## Ordered Linear Spaces I

I saw a really great talk today by Howard Barnum of the Los Alamos National Laboratory. It dovetails wonderfully with what I’ve been talking about here, and I think I can help him by bringing my categorical inclination to bear on his subjects. I’ll omit the motivation he was using because I can’t really explain the background, but it makes for a great example of a category.

We define the category of “ordered linear spaces” by starting with a totally ordered field . If you know what the real numbers are (I still haven’t defined them here) use them, but otherwise you can get away for now with rational numbers. We consider the category of finite-dimensional vector spaces over and -linear maps between them.

Now an ordered linear space is a finite-dimensional vector space equipped with a certain partial order, compatibly with the linear structure. We can do this by specifying a “cone” of vectors to consider as being bigger than . Then exactly when . We require that if then so is each with in the field . From this we can tell that if with , , and , then by the transitive property of partial orders. That is, the cone contains the line segment between any two of its points. In this situation we say it is a “convex set”. Finally, we require that we can find a positive basis of our vector space — one consisting of positive vectors. This is an ordered linear space, which is an object of . Because the order is specified by its cone, we often call such a space a “cone”.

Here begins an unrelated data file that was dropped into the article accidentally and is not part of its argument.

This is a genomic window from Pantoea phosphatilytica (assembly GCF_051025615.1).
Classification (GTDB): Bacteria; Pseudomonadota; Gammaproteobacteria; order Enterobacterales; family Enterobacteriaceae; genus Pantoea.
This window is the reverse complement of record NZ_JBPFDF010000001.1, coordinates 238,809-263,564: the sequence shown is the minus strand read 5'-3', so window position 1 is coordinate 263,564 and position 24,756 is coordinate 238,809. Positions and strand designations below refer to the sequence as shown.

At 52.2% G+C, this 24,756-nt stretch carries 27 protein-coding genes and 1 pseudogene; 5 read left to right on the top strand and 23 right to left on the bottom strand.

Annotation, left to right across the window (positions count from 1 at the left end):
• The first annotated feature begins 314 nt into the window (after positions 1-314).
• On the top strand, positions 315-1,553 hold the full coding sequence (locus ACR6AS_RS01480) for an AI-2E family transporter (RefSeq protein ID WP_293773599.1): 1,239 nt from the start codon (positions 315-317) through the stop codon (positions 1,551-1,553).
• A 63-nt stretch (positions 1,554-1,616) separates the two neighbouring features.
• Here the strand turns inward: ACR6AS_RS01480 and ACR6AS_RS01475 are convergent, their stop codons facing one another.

A morphism in our category is just a linear function from one ordered linear space to another that preserves the partial order. That is, we call a linear function “positive” if whenever in then in . In other words, it sends the one cone into the other. An isomorphism is an isomorphism of vector spaces which identifies the two cones — the must be the “same shape”, up to a linear transformation. A subcone — the image of a monomorphism — works out to be exactly what it seems like it should be: a convex cone that fits inside another cone.

There’s a functor from the category of finite sets to . We start with a finite set and construct the free vector space on it. We define the cone to be all those vectors with all components positive. For reasons related to our motivation, we call these cones — and any cone equivalent to one of them — “classical”. The linear transformation induced by a function between finite sets is clearly positive, and so this is indeed a functor. It’s not hard to see that the image of any morphism from a classical cone is again classical, and thus the classical cones form a full subcategory of .

There’s a lot more to be said about these things, but I’ll leave it here for now.